football Edit

What we Learned: South Carolina comes back to beat Tennessee

Each week, we break down five things we learned about South Carolina. After the Gamecocks’ comeback win over Tennessee, it seems possible that the season is turning.

1. Slow starts continue, but a win’s a win

South Carolina’s poor starts continued Saturday as the Gamecocks found themselves in a 14-3 hole late in the first half. After a quick Tennessee touchdown to start the second half, the Gamecocks were down 21-9.

From there, they outscored Tennessee 18-3 to win, 27-24. It was the third straight game in which the Gamecocks overcame a double-digit first half deficit to tie or take the lead. After trailing 13-0 at the half and 16-0 in the third quarter to Texas A&M, the Gamecocks scored 16 unanswered points to tie it, 16-16. Ultimately losing 26-23. Similarly, the Gamecocks fell behind 17-7 to Missouri, winning 37-35.

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The Gamecocks are a pretty good second half team, outscoring six of their seven opponents after halftime. However, the team can’t continue to play from behind.

That being said, South Carolina is now 12-4 in one-score games under Will Muschamp and as ugly as Saturday’s win may have been, it counts.

2. Freshmen earn their positions

Dylan Wonnum was announced as the starter at right tackle Saturday and the freshman played well. South Carolina ran the ball well and the offensive line as a whole allowed just one sack, for which Jake Bentley took the blame himself. Going forward, Wonnum should be a staple in the starting lineup, potentially starting on the left side if Dennis Daley can’t go.

In the defensive backfield, RJ Roderick played extensively at strong safety, often in place of Steven Montac. Will Muschamp mentioned after the game that Montac has been dealing with a groin injury, but it does seem that Roderick has usurped him in the base defense (Montac played mostly as the sixth defensive back in the dime package). Roderick is listed at 6-foot, 207 pounds and has been productive in the back, registering five tackles Saturday.

Roderick played quarterback in high school and injured his neck shortly after switching to safety his senior season. With less than a year of experience at the position, Roderick has already seen his playing time increase steadily.

3. With pressure off, Bentley calm, cool and collected

South Carolina ran the ball on 71 percent of its plays, passing only 16 times all game. Aside from a miscommunication in the end zone and a batted pass that was ultimately intercepted, Jake Bentley was effective.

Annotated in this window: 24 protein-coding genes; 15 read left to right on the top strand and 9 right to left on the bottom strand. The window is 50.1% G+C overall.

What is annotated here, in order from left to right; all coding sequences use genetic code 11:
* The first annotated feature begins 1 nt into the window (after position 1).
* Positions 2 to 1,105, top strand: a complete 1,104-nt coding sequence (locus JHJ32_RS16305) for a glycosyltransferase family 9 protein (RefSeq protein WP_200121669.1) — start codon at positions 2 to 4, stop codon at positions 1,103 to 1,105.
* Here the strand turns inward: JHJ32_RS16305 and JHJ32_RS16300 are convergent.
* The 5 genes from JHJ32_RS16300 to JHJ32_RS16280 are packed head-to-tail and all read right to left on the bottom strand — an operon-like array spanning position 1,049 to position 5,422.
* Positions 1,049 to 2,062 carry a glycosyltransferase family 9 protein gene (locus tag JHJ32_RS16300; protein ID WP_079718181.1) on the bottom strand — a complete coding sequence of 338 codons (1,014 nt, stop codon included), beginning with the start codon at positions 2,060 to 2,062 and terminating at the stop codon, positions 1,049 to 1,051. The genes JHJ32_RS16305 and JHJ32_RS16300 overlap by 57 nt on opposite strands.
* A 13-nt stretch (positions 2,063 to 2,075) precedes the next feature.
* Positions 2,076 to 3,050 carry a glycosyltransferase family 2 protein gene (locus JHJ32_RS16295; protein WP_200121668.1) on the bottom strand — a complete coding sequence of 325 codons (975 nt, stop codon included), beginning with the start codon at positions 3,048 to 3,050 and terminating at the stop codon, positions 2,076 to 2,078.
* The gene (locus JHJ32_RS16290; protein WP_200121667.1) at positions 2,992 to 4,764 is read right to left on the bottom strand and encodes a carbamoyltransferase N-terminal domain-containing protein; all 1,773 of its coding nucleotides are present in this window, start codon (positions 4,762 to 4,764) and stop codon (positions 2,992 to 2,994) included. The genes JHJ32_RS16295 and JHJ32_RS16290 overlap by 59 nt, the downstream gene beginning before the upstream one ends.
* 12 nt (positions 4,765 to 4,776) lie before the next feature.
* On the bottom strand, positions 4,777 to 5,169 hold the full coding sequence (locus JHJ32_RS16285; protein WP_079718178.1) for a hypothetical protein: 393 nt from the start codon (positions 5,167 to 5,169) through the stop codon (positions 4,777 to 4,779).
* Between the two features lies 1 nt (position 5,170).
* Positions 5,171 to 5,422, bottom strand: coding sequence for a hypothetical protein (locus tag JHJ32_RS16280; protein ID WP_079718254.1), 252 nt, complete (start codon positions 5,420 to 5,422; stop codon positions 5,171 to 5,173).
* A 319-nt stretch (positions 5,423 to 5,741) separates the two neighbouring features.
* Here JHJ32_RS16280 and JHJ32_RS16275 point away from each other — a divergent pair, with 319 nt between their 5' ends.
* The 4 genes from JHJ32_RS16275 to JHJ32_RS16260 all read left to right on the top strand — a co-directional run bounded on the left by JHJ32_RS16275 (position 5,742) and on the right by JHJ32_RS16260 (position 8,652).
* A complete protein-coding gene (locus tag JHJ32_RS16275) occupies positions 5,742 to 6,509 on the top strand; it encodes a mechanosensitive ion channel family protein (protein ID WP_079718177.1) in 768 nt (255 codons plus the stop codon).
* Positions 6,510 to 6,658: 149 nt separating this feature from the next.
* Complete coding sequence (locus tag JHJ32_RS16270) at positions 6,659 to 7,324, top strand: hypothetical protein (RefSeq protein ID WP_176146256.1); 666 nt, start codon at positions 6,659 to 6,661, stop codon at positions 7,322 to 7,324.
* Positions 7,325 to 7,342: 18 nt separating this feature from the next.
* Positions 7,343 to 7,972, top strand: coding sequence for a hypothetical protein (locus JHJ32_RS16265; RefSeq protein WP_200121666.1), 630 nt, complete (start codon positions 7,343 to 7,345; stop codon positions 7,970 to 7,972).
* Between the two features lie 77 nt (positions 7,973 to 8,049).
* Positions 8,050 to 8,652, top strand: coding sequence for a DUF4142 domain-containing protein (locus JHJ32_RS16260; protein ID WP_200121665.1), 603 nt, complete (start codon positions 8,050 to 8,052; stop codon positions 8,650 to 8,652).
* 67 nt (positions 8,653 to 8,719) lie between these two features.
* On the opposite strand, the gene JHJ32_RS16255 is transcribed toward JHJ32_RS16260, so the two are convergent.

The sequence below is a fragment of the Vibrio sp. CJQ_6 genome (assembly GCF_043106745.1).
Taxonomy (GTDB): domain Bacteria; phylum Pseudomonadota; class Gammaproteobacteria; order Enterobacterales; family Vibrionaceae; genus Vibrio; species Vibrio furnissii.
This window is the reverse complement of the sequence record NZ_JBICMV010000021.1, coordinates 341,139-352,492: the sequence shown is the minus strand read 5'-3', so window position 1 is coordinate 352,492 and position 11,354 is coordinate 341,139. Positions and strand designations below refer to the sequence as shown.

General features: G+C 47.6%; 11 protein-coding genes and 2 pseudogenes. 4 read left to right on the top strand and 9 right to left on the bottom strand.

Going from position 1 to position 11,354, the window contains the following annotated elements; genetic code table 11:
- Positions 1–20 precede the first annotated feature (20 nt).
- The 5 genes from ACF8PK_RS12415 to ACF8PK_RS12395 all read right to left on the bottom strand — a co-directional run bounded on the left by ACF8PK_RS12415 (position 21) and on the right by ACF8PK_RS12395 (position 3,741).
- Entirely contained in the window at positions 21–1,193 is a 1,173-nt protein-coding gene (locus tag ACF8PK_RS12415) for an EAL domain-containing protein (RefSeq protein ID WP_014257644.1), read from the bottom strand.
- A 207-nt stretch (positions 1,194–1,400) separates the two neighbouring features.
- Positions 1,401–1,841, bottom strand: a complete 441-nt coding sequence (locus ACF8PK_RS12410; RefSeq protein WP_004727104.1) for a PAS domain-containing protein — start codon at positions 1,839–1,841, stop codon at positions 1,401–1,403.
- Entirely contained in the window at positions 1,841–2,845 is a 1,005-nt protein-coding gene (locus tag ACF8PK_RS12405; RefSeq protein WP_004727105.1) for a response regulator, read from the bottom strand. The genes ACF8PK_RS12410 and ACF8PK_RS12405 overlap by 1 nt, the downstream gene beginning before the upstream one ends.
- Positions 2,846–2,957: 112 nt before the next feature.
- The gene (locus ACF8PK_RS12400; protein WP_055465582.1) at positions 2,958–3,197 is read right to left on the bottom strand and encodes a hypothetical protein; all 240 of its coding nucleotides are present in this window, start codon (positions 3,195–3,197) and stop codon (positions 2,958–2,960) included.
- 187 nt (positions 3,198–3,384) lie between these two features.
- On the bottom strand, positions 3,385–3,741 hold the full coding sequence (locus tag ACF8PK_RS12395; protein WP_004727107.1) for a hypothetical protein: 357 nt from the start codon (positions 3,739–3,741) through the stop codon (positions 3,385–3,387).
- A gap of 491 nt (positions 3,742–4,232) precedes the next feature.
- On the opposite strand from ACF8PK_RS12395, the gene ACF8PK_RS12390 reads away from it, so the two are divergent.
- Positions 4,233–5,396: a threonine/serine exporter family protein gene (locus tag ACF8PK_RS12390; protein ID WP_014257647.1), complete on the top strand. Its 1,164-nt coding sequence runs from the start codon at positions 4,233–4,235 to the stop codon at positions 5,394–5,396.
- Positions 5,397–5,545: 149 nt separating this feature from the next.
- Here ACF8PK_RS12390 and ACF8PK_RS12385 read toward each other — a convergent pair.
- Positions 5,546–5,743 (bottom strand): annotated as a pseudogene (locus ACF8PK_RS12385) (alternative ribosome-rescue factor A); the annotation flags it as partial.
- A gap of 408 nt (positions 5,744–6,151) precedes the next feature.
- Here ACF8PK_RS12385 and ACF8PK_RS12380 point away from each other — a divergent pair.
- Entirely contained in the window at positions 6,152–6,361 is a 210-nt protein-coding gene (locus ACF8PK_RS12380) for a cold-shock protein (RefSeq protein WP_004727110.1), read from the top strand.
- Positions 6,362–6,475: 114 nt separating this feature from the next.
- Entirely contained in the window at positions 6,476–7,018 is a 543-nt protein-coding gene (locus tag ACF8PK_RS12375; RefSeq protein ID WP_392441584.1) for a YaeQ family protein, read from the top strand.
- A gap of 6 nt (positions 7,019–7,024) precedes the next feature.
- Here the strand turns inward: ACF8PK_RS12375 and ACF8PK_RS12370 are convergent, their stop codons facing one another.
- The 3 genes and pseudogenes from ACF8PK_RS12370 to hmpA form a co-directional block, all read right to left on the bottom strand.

The junior finished 11 for 16, with 152 yards, a touchdown and the interception. Bentley watched another potential touchdown fall through the hands of receiver Shi Smith and saw Bryan Edwards get tackled at the two-yard line after a perfect deep ball.

When asked to throw less, Bentley ran the offense well. After the game, he attributed some of his play to an attitude change, saying he controlled his emotions well. Still, the Gamecocks ran for 224 yards on 40 carries. The running game should carry this team and Bentley should perform better if asked to do less going forward.

Also see: Insider recruiting scoop after a big win

4. McClendon was on the sideline

Muschamp said that offensive coordinator Bryan McClendon decided to call plays from the sideline in an effort to correct some of the issues with his receiver position group. Whether he stays on the field for the rest of the season or not, the move was made to marry play calling with position coaching. Since most coordinators prefer to call plays from the booth, it’ll be something to monitor going forward.

5. Establishing the run

As stated above, South Carolina ran the ball 40 times on 57 total plays, averaging 5.6 yards a carry. I’ll rely on the PFF data later this week to see how many tackles the running backs actually avoided, but at first glance the rushing totals were a team effort. Rico Dowdle had his best game this season by far, running for 140 yards on just 14 carries.

The running backs made players miss in space and also found success cutting the ball back to the weak side. Going forward, the running backs need to continue to play at that level for South Carolina’s offense to truly be a threat. That’ll be a total team effort, from the coaching decision to stay with the run to the offensive line to the running backs.